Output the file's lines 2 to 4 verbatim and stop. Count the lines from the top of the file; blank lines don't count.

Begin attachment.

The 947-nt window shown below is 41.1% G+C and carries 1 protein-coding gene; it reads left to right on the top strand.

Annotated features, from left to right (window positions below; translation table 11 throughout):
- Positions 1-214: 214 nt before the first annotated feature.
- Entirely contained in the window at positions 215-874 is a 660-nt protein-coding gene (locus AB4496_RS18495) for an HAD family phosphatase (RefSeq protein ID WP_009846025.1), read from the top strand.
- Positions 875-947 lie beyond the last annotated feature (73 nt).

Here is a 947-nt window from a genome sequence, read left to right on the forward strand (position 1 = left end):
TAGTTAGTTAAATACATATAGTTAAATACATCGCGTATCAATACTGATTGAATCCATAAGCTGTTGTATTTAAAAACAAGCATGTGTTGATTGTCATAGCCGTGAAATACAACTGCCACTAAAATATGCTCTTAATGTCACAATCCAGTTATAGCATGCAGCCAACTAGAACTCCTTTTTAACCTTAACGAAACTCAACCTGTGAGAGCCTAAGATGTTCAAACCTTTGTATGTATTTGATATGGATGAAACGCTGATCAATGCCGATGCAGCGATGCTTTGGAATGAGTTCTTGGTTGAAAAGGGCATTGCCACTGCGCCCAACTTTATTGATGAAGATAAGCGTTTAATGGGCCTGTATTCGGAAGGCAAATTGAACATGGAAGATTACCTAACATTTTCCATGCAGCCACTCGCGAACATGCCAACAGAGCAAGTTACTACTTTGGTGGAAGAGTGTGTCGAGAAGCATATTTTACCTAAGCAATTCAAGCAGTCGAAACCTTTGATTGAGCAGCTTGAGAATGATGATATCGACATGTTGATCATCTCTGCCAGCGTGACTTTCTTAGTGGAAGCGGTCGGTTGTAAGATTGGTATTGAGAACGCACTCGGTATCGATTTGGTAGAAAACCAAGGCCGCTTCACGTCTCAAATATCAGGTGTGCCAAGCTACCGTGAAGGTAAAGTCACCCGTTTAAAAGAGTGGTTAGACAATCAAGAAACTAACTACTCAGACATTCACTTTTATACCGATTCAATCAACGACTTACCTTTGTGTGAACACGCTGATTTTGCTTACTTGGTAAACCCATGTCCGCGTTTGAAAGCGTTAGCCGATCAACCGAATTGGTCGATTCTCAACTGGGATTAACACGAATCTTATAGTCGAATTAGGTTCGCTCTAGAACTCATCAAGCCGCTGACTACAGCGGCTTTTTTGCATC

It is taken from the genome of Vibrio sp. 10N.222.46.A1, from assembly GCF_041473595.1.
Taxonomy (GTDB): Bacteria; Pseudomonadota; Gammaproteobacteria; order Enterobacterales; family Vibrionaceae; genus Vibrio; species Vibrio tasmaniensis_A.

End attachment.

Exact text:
Annotated features, from left to right (window positions below; translation table 11 throughout):
- Positions 1-214: 214 nt before the first annotated feature.
- Entirely contained in the window at positions 215-874 is a 660-nt protein-coding gene (locus AB4496_RS18495) for an HAD family phosphatase (RefSeq protein ID WP_009846025.1), read from the top strand.